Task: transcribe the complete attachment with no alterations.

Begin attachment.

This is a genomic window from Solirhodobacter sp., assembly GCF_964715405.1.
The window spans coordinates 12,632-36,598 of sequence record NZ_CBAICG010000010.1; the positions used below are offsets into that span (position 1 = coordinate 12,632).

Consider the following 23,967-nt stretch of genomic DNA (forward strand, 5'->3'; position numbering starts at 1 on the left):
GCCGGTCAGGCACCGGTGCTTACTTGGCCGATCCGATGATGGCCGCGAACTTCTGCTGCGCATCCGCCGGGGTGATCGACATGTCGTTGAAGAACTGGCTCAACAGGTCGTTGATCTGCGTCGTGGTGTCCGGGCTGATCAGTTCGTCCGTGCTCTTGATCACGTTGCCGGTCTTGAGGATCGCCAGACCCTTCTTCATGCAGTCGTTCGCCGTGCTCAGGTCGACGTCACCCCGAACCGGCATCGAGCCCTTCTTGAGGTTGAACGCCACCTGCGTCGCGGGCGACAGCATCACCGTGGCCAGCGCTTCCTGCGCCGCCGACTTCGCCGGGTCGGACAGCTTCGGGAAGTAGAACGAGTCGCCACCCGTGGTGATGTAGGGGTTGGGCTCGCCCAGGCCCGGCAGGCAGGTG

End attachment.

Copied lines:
This is a genomic window from Solirhodobacter sp., assembly GCF_964715405.1.
The window spans coordinates 12,632-36,598 of sequence record NZ_CBAICG010000010.1; the positions used below are offsets into that span (position 1 = coordinate 12,632).

Consider the following 23,967-nt stretch of genomic DNA (forward strand, 5'->3'; position numbering starts at 1 on the left):
GCCGGTCAGGCACCGGTGCTTACTTGGCCGATCCGATGATGGCCGCGAACTTCTGCTGCGCATCCGCCGGGGTGATCGACATGTCGTTGAAGAACTGGCTCAACAGGTCGTTGATCTGCGTCGTGGTGTCCGGGCTGATCAGTTCGTCCGTGCTCTTGATCACGTTGCCGGTCTTGAGGATCGCCAGACCCTTCTTCATGCAGTCGTTCGCCGTGCTCAGGTCGACGTCACCCCGAACCGGCATCGAGCCCTTCTTGAGGTTGAACGCCACCTGCGTCGCGGGCGACAGCATCACCGTGGCCAGCGCTTCCTGCGCCGCCGACTTCGCCGGGTCGGACAGCTTCGGGAAGTAGAACGAGTCGCCACCCGTGGTGATGTAGGGGTTGGGCTCGCCCAGGCCCGGCAGGCAGGTG